At the board meeting on Thursday, Lt. Allen George told the members that the Anniston Police Department is down 17 officers from full staff.
Full staff for the Anniston Police Department is 96 officers, George said. Right now, the department has 90 officers, but seven of those have not attended the police academy and won’t be fully trained until the spring; four are in the midst of training and won’t be through for another three months. Four other officers have given notice that they will be retiring and department leaders say there’s a possibility that three or four others may be leaving for other departments.
“So it’s going to get worse before it gets better,” George said.
The department has already cut its street crimes program and may downsize other programs because it doesn’t have the “boots on the ground” to run them, George said.
The housing police program was established in 1998 with 20 officers, said George, who was one of the original officers. The program was started with grants to pay for officers to curb drug activity and lower the crime rate in the housing projects, reduce the fear of crime and to develop a rapport with residents, he said.
“Now we’re trying to reach those same goals with less manpower and less hours that we can have people in the complexes,” George said.
There are currently 14 officers in the program, three supervisors and 11 officers.
Each officer in the program works a full week for the city, and then puts in additional four-hour days at the housing complexes, he said, for a total average of 16 to 20 hours there every two weeks.
Last month there were five arrests at Glen Addie Homes, several trespass arrests at Cooper Homes, three arrests at Norwood, four arrests at Constantine Homes, two arrests at Barber Terrace and one at Tinsley Manor; officers also responded to a reported theft at Southern Ridge, George said. Often, non-residents are the people committing the crimes. Only seven of the arrests were residents of the complexes, George said. The housing police program has operated continuously with the exception of one year in which the grant was not funded, George said.
“There was a significant increase in crime when that occurred,” he said.
The newest housing board member, David Dethrage, suggested that the authority could look into electronic surveillance to ease the manpower crunch.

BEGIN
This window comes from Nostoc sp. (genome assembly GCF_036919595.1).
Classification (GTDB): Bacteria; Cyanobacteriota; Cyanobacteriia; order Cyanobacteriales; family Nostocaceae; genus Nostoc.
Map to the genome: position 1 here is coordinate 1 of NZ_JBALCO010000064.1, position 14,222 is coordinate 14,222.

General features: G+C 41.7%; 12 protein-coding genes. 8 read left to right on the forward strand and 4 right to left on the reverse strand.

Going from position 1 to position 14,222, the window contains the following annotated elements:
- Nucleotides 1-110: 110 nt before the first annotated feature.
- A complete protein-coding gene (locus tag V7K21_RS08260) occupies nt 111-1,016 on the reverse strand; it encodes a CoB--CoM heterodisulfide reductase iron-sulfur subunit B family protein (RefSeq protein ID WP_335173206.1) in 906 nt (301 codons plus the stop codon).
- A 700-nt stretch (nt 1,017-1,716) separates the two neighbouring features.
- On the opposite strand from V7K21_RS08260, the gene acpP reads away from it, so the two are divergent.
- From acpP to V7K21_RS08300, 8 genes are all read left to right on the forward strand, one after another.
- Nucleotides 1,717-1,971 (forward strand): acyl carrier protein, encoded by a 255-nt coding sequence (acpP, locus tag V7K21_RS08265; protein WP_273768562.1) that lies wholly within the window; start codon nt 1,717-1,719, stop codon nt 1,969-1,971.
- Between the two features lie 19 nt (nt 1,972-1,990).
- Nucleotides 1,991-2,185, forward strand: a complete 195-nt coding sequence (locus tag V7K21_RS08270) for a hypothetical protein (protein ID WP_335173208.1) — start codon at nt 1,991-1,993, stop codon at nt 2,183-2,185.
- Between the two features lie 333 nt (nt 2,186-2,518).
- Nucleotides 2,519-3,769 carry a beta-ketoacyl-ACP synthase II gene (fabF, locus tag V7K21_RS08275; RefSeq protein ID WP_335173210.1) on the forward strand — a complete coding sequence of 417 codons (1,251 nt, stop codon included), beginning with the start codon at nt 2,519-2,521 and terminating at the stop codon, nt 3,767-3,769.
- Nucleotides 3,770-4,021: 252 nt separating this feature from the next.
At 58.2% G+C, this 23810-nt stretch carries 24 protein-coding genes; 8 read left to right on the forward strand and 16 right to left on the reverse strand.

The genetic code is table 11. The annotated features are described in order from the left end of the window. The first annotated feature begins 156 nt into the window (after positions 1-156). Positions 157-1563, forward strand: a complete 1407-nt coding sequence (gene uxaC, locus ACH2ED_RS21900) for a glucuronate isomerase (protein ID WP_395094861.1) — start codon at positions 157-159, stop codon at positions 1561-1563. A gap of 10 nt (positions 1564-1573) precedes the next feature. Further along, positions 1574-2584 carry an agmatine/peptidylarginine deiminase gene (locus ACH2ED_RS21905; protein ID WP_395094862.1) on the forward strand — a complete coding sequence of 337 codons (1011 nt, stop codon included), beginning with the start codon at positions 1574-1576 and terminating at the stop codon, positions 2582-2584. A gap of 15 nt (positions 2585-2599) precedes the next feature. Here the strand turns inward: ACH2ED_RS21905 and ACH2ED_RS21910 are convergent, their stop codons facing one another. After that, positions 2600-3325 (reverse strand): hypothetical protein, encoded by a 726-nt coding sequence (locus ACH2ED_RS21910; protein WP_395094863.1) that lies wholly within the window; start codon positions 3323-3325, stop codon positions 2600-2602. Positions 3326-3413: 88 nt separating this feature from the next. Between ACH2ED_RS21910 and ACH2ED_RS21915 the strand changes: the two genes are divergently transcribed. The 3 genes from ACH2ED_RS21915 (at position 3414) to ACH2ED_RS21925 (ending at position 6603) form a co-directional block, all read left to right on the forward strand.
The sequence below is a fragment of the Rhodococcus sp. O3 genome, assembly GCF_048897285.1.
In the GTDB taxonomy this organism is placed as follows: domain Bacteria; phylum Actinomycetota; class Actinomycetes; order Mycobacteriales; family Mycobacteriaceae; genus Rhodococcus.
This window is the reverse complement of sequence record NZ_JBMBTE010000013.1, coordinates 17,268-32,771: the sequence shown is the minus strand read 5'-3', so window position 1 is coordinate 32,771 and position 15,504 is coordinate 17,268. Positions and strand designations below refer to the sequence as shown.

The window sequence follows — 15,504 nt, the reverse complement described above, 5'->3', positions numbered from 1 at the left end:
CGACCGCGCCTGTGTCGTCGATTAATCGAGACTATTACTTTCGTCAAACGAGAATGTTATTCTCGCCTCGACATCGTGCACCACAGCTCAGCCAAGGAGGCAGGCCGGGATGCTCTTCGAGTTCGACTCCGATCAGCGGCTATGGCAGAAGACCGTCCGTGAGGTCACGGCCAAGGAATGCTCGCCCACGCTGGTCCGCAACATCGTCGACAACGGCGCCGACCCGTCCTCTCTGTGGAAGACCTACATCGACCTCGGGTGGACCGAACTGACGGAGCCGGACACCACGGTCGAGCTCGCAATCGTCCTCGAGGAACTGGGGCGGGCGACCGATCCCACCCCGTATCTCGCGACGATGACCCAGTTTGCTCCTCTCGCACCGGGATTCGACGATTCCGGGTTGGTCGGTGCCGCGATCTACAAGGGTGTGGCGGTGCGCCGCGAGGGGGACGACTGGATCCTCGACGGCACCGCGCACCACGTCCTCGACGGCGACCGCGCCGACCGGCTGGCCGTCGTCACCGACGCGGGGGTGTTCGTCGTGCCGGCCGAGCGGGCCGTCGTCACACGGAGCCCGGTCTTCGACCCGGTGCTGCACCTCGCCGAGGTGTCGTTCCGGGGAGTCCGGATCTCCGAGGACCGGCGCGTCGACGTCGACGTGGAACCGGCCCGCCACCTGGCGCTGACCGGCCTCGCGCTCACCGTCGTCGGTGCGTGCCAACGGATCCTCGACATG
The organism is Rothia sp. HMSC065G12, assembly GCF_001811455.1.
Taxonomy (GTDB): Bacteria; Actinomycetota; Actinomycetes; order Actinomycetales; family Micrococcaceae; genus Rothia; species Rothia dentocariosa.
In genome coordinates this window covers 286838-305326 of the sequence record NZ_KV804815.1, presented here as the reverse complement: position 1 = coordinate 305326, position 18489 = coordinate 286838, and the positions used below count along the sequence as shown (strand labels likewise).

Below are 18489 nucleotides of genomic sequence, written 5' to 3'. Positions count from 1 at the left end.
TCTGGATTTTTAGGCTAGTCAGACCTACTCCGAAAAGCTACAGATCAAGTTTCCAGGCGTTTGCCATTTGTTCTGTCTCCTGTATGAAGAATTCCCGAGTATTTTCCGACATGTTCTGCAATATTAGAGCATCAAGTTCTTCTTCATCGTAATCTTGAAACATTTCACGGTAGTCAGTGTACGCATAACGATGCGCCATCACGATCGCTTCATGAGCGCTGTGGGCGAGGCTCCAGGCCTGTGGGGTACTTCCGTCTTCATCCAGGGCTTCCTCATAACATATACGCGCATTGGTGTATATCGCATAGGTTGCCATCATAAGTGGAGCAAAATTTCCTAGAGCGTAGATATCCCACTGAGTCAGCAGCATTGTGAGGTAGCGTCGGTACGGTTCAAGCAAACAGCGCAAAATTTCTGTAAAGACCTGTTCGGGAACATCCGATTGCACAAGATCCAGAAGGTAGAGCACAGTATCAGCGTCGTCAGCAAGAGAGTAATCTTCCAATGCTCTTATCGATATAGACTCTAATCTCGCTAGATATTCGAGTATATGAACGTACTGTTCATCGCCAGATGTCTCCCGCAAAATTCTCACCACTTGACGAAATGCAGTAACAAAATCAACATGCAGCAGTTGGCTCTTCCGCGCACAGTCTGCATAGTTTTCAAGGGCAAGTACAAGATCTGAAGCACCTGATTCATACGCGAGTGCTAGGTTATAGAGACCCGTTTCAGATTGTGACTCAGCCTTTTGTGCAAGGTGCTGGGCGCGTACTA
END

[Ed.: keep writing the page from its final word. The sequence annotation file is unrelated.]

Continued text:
“Anything that we could do that would increase our efficiencies like using electronic surveillance would be beneficial,” Dethrage said.
George said the Federal Bureau of Investigation had mounted a camera near Norwood Homes shortly after Officer Justin Sollohub was killed nearby. It has since been removed.
“Street crime guys and some of our guys made several good drug arrests and weapons arrests,” George said.
Authorities were able to secretly install the hidden camera, but if the criminals know it’s there, they will shoot the camera out, George said. The authority already has a problem with lights on housing development grounds being shot out.
“They shoot them out as fast as we can change them,” said Kathy Dreyer, president of the Housing Authority’s board.
Dethrage suggested new technology might make the cameras easier to conceal.
But the rest of the board members wondered how the authority would pay for the equipment.
“I think we ought to investigate,” said Dethrage, a former mayor of Anniston. “We could ask the city for CDBG money, Community Development Block Grant money. We could try and get grants from other sources. But first off we’ve got to know the cost.”
Dreyer said she would make some calls to get proposals and report back to the board.
In other business at the meeting, board members unanimously approved striping cars for the officers to allow residents to recognize police when they are patrolling the complex. It’s something the authorities used to do, but stopped, thinking unmarked cars would allow the officers to catch more crime in progress. The new striping will cost $100 a car.
Staff writer Laura Camper: 256-235-3545. On Twitter @LCamper_Star.